A Colour Exploration of the Natural World: Shades of Green

Colour is an excellent learning tool for children, and a thought starter for some great activities. Exploring the colours of the environment encourages their curiosity, develops their powers of perception, and helps them learn about cultures and seasons. The Colours in Nature blog series celebrates the natural colours that you can explore with your child. Each blog post focuses on a chosen colour and all its many varieties to be found through playing and exploring. Try these kids’ activities so you and your child can explore all the different shades of green together.

 

Where to find green things in nature

Green appears in all sorts of places in all sorts of shades. Here are some starting points for your hunt for green – but remember to dig deep and find unusual shades of green, from the pale yellowy to the intense and dark, that are unique to where you are at particular times of year.

 

Colours of plants: green trees and leaves

different shades of green - leaves

Trees and leaves on the ground are the obvious place to start in any good hunt for shades of green! There might seem to be lots of them, all blending with one another, but don’t take trees for granted; all countries have their own varieties, including fruit trees. For example, in Brazil, especially the northeast, look out for bright green coconuts on palm trees, with equally bright green leaves. Be sure to get your kids spotting the differences between one leaf and another. Do they have any ideas why leaves are different shades of green? It doesn’t have to be a correct answer; it’s just good to give them the opportunity to think and talk about what they’re seeing, if they are really struggling to come up with ideas then give them a little prompt, for instance, maybe some trees get less sun than others.

green things in nature - coconuts and leaves

Make this more than just a ‘spotting’ activity by collecting a selection of leaves, bringing them home and displaying them in a scrapbook with a description of each type of green. Your kids could even make leaf rubbings to help them understand the differences in the veins and textures. Place each leaf under a piece of paper and rub a green crayon over the paper – the texture of the leaf will magically emerge on the page. If your kids’ clothes pick up any mud or dirt when they’re out hunting for leaves, let the mud dry, and then scrape it off, before washing the clothes as normal using your regular Surf excel detergent.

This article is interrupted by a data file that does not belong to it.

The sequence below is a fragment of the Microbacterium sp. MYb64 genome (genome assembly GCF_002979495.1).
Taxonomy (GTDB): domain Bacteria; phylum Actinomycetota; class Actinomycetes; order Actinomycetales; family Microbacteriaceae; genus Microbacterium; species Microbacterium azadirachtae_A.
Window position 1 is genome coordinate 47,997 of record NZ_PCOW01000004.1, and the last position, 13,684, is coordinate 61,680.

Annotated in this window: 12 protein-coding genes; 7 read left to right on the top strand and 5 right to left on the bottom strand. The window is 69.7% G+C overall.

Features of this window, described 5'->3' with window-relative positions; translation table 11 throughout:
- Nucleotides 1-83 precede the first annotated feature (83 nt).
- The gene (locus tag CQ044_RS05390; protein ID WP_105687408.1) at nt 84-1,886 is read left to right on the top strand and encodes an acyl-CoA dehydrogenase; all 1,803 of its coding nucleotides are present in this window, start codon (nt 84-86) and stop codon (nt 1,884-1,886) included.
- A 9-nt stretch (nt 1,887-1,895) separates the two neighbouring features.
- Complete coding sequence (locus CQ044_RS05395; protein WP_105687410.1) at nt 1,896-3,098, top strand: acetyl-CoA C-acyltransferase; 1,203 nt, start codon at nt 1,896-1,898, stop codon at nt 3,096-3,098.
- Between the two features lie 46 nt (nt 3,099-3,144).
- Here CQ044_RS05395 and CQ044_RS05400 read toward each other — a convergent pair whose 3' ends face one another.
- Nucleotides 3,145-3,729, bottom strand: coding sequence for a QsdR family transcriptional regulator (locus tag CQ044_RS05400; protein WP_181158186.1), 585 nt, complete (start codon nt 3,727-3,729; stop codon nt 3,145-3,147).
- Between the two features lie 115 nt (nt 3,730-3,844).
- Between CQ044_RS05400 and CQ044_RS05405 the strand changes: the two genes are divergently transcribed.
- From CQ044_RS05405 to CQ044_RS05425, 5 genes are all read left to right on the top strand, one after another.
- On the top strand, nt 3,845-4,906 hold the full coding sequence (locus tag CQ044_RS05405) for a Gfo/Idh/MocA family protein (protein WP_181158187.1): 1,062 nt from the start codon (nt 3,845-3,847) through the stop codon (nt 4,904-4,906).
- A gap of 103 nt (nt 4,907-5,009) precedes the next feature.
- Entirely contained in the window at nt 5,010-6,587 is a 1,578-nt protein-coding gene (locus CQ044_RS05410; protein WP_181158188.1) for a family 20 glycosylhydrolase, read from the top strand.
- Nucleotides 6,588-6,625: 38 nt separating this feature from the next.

Green things at the beach

green things - seaweed and leaves

Green might not be what you’re focusing on when you’re at the beach! The blue sky and the yellow or white sand might catch your eye first. But, look beyond the obvious, wait for the tide to go out, and you’ll find the rich green of seaweed. If you’re at the beach, you might see translucent, fluorescent green seaweed in rock pools and growing over rocks, as well as on the shore. If you don’t live near a beach and your children are experiencing the sea for the first time on holiday, exploring the rock pools for shades of green is a great activity to introduce your children to the secrets of the sea!

 

 

Shades of green on the city walls

different shades of green - animals and plants

Every city has shades of green, play ‘Eye Spy’ with your child asking them to spot different greens on the walk to school or even on a shopping trip. From moss growing on walls to fresh shoots of green grass, there may even be some creepy caterpillars. Many insects and creatures like to pay a visit from their natural habitat into a big city. You might catch a flash of green when you least expect it and if you live in a hot country, look out for the bright green of the common Asian house gecko, often found climbing the walls of houses in search of insects.

 

Record your greens

Discoveries of shades of green deserve to be recorded and treasured – so get your kids to keep a green scrapbook, in which they could keep leaves they’ve collected and notes about where they found them. The green things they collect could inspire them to mix shades of green watercolour paint, trying to match exactly the shades and intensities of green by mixing in more or less water.